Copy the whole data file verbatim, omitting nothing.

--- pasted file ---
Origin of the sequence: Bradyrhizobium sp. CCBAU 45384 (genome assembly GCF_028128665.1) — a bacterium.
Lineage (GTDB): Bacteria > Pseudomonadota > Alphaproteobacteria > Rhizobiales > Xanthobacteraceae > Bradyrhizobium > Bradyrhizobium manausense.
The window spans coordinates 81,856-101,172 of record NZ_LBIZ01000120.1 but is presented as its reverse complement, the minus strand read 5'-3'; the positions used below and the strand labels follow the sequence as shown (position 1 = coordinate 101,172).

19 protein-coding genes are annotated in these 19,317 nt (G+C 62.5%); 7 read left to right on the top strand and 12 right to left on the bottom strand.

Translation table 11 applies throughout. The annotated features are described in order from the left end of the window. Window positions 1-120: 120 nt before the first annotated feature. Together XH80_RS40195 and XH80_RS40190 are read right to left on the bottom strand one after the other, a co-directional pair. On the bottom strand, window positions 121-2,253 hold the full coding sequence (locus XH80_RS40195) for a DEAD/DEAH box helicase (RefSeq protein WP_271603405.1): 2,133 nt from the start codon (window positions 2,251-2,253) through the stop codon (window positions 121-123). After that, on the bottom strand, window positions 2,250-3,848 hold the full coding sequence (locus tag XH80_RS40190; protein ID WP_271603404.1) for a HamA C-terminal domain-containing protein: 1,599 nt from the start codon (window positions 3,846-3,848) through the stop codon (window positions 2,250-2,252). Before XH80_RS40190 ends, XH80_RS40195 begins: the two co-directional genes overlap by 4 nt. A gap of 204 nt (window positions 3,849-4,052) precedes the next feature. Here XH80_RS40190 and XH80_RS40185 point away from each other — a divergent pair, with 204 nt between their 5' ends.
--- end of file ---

Origin of the sequence: Bradyrhizobium sp. CCBAU 45384 (genome assembly GCF_028128665.1) — a bacterium.
Lineage (GTDB): Bacteria > Pseudomonadota > Alphaproteobacteria > Rhizobiales > Xanthobacteraceae > Bradyrhizobium > Bradyrhizobium manausense.
The window spans coordinates 81,856-101,172 of record NZ_LBIZ01000120.1 but is presented as its reverse complement, the minus strand read 5'-3'; the positions used below and the strand labels follow the sequence as shown (position 1 = coordinate 101,172).

19 protein-coding genes are annotated in these 19,317 nt (G+C 62.5%); 7 read left to right on the top strand and 12 right to left on the bottom strand.

Translation table 11 applies throughout. The annotated features are described in order from the left end of the window. Window positions 1-120: 120 nt before the first annotated feature. Together XH80_RS40195 and XH80_RS40190 are read right to left on the bottom strand one after the other, a co-directional pair. On the bottom strand, window positions 121-2,253 hold the full coding sequence (locus XH80_RS40195) for a DEAD/DEAH box helicase (RefSeq protein WP_271603405.1): 2,133 nt from the start codon (window positions 2,251-2,253) through the stop codon (window positions 121-123). After that, on the bottom strand, window positions 2,250-3,848 hold the full coding sequence (locus tag XH80_RS40190; protein ID WP_271603404.1) for a HamA C-terminal domain-containing protein: 1,599 nt from the start codon (window positions 3,846-3,848) through the stop codon (window positions 2,250-2,252). Before XH80_RS40190 ends, XH80_RS40195 begins: the two co-directional genes overlap by 4 nt. A gap of 204 nt (window positions 3,849-4,052) precedes the next feature. Here XH80_RS40190 and XH80_RS40185 point away from each other — a divergent pair, with 204 nt between their 5' ends.